Pushing the boundaries
TRAILBLAZERS: Supermarket wine buyers are looking further afield in search of new flavours, writes Christine Austin.
N recent weeks the major supermarkets have opened hundreds of bottles for the press at their Spring Tastings and on your behalf, without a care for my tooth enamel, I have sipped and slurped my way through them all. This is an opportunity to take a snapshot of the shelves, to review what the buyers have been developing and to find out whether they are hitting the right notes for flavour and value.
Clearly the buyers at Marks & Spencer have been pushing the boundaries of their buying trips to come up with a wine from Japan. I have been tasting Koshu wines for several years, wondering whether their delicate flavours have a place outside specialist restaurants. Now M&S have put Sol Lucet Koshu 2013 on the shelves at their largest 70 stores, and if it isn’t at your local store you can order it on the M&S website. Koshu (pronounced co-shoe) is the grape variety, part of the Vitis Vinifera family, so it is a true wine-producing grape and is predominantly grown around the town of Katsunuma in the main grape production area of Yamanashi.
This is a challenging region for grapes with high rainfall, particularly during the typhoon season, so much that some producers even adorn their bunches of grapes with protective hats to keep the rain off. But this pinkish-coloured grape variety is remarkable when made into wine. Crisp, clean, delicate and fragrant, it is the perfect match to Japanese cuisine. Think of the flavours of nashi pears, with a hint of floral aromatics of Riesling and a creamy harmonious finish and you have some idea of the flavour of this grape. At £12.99 this is hardly a bargain buy, but M&S are to be congratulated for being the first major retailer to put Koshu in the UK market. If you like sushi then this is definitely the wine to pour alongside.
M&S has also blazed a trail to the vineyards of India and now has three wines sourced from Nasik, 100 miles northeast of Mumbai. This is a fairly new venture for the region, kick-started by a former engineer from California’s Silicon Valley and now with 700 hectares under vine, Nasik has become India’s largest wine growing region. What I like about this trio of wines is that they have been assembled to suit UK tastes, and so are missing the usual slug of sugar that is normally part of an Indian wine blend. Jewel of Nasik Sauvignon Blanc 2013 has lifted, citrus fruit and a good weight of flavour; the Zinfandel Rosé 2013 has ripe strawberry fruit and just an edge of sweetness while the red, my favourite, is a Tempranillo Shiraz blend with ripe cherry fruit and a touch of spice. At £6.99 these are well worth a try.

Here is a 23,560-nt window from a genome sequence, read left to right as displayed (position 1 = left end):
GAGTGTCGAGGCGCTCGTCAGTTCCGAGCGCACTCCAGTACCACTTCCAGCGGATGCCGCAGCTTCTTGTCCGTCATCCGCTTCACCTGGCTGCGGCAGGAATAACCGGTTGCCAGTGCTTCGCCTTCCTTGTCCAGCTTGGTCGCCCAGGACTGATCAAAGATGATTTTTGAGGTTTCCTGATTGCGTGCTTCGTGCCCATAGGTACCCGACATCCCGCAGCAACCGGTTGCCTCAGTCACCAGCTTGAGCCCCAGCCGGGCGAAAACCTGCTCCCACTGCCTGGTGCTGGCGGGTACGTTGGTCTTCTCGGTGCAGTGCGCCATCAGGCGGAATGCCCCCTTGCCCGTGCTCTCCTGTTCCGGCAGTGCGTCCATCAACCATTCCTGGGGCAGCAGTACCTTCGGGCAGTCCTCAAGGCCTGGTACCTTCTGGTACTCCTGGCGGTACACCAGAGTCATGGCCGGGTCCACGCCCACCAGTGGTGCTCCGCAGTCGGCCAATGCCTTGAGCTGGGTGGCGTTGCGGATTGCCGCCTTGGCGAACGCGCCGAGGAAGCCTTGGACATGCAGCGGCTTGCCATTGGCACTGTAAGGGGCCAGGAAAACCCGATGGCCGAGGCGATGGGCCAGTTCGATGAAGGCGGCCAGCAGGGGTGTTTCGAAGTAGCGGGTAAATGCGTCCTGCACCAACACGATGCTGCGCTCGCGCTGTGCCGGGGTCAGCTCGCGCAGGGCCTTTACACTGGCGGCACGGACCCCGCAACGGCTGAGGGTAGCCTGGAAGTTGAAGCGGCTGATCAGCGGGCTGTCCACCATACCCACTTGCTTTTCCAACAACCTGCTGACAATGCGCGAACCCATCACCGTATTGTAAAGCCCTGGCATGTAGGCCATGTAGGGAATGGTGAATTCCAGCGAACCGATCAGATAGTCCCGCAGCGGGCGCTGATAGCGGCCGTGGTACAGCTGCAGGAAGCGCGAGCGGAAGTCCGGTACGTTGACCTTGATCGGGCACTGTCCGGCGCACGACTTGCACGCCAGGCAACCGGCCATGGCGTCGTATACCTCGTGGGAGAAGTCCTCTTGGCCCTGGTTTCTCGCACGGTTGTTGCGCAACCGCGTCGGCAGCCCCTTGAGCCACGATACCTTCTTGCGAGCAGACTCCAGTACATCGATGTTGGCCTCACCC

Other highlights from the Marks & Spencer range include a fresh-tasting, crisp apple style of English White Lily 2013 (£9.99), sourced from the chalky, south-facing slopes of the North Downs in Surrey and an English red wine, Bolney Estate Linter’s Red 2012 (£12.99) made from Rondo grape. This is a surprisingly deep-coloured, wellflavoured grape with juicy red-berry fruit, which could easily stand 30 minutes in the fridge for summertime drinking.
Another new addition to the shelves comes from the delightful region of Niagara-on-the-Lake just over the US border in Ontario, Canada. Southbrook Cabernet Sauvignon 2012 (£15.99) is biodynamically farmed and certified organic and this wine brings deep cassis notes with bright fruit and supple tannins.
Just in case you are thinking that the
CHRISTINE AUSTIN This pinkish-coloured
grape variety is remarkable when made into wine.
M&S range is all new wines from strange and far-flung places, it isn’t. There are still plenty of good wines at everyday prices to enjoy, in particular the herb and minerals, crunchy white Marques de Alarcon Blanco 2013 from Castilla in Spain (£7.99) and the chunky cherry flavours of Loretto Sangiovese Rubicone 2013 from Emilia Romagna (£6.49).
The Co-op has faded from my tasting horizons for a year or so, and since their main tasting clashed with the mega-event arranged by Waitrose I thought I would miss them again. However they arranged a second event and in the calm of their London offices just one other writer and I worked our way through 60 of their wines.
I was pleased not to have missed them. This is a range that is well-chosen, wellpriced and the buyers haven’t had to head off to odd corners of the earth to find them.
Among the whites Indomita Gran Reserva Sauvignon Blanc 2013 from Chile (£7.49, on offer at £6.49 until June 3) is stacked with bright, crisp, green gooseberry fruit, although I would be tempted to buy the Co-op’s own brand Truly Irresistible Leyda Valley Sauvignon Blanc 2013 at £6.99 for its zesty style and clarity of flavours. There is a gentle, apricot-tinged Les Jamelles Viognier 2013 (£6.49) from the Languedoc but until June 3 the Co-op’s Truly Irresistible Viognier 2013 is down from £8.99 to £6.99 and it packs more weight and smooth, elegant fruit.
Even if you have never shopped for wine at the Co-op before it is worth finding